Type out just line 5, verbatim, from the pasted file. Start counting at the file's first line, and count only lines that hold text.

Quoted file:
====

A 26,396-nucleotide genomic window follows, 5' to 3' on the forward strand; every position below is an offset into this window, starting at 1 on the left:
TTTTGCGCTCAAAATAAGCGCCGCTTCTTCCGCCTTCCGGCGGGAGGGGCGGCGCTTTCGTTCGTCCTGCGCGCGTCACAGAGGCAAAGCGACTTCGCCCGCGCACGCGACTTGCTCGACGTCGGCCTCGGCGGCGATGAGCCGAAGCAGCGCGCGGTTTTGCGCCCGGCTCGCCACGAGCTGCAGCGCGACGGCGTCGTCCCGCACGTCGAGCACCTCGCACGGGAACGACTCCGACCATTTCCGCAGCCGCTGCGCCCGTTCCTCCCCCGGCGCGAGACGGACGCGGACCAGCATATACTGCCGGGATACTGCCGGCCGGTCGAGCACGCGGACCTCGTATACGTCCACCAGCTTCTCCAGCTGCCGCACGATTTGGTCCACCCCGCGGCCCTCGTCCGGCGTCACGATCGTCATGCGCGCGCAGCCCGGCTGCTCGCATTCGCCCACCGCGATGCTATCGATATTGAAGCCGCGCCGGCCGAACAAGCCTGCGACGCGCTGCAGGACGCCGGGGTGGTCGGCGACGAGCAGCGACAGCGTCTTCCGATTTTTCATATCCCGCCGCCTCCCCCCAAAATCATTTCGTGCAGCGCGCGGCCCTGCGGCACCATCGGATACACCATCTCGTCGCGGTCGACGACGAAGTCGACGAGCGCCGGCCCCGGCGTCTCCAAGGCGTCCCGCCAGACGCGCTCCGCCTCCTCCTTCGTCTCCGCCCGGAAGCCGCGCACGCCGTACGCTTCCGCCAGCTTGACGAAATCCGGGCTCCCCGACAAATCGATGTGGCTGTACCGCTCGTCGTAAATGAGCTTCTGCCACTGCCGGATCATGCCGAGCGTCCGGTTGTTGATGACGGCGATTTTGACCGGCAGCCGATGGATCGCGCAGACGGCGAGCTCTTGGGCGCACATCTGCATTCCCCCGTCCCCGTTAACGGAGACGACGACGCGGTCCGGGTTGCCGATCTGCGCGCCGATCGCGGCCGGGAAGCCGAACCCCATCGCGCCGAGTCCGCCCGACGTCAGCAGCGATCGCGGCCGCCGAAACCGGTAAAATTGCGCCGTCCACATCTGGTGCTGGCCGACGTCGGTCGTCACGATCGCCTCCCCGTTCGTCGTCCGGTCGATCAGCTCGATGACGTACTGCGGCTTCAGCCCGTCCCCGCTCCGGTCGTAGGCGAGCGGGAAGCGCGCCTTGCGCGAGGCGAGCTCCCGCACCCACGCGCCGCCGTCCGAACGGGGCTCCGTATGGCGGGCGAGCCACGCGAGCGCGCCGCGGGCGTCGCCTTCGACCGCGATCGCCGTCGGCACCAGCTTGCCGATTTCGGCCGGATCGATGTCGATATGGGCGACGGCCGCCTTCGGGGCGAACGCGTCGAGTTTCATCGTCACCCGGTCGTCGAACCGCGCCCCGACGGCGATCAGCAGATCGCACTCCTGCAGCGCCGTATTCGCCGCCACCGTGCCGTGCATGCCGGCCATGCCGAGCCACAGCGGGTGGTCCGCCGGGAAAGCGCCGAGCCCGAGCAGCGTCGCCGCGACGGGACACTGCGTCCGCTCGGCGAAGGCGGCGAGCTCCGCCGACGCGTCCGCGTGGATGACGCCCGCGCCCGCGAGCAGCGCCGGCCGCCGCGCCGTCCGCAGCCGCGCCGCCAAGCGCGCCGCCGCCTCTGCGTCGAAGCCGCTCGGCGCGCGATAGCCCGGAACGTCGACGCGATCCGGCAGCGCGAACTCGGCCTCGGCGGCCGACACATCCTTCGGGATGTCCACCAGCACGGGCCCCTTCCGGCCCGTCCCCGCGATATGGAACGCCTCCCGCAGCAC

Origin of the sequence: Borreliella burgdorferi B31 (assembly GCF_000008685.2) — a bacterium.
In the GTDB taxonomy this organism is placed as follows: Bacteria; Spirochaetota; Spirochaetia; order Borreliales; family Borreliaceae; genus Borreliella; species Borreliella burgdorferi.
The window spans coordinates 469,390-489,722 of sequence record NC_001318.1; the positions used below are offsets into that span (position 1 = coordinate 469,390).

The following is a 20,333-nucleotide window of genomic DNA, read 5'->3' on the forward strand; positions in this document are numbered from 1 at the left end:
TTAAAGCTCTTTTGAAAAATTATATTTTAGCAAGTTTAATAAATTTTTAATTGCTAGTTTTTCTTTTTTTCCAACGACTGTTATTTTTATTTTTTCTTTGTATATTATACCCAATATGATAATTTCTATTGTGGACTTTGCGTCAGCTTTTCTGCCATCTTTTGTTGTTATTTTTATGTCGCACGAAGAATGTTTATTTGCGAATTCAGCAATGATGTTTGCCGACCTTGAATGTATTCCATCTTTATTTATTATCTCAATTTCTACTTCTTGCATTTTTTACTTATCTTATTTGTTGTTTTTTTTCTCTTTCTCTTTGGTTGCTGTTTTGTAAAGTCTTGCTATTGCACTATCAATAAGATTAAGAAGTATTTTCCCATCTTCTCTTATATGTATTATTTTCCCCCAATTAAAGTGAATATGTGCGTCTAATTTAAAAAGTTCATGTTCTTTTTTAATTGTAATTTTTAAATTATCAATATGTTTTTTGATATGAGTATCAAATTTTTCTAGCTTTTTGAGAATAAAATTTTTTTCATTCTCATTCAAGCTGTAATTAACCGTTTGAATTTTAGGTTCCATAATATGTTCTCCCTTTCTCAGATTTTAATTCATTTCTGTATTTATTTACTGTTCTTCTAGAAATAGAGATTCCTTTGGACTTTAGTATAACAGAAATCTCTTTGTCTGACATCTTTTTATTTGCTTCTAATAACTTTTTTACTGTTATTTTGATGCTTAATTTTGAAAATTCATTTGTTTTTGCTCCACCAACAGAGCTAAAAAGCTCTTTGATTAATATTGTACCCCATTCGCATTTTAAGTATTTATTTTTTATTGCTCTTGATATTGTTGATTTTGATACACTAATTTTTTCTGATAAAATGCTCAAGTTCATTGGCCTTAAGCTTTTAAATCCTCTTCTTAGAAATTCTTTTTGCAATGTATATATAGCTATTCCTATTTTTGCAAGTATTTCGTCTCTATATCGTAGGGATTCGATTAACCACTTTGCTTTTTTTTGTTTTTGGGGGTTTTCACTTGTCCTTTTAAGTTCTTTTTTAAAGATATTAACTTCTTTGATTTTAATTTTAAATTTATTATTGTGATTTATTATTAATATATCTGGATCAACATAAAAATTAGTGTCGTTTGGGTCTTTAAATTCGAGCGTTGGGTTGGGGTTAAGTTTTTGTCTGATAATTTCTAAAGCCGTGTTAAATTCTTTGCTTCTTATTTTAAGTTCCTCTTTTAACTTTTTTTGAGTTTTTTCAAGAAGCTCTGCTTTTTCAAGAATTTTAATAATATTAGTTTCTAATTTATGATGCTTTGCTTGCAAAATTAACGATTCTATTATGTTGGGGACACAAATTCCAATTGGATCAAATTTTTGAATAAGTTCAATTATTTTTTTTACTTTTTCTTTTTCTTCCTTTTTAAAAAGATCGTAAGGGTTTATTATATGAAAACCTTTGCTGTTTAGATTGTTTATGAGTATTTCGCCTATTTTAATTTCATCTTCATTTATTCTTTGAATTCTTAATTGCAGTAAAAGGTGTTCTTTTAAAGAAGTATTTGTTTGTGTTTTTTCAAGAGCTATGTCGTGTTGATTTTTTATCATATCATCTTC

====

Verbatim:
The window spans coordinates 469,390-489,722 of sequence record NC_001318.1; the positions used below are offsets into that span (position 1 = coordinate 469,390).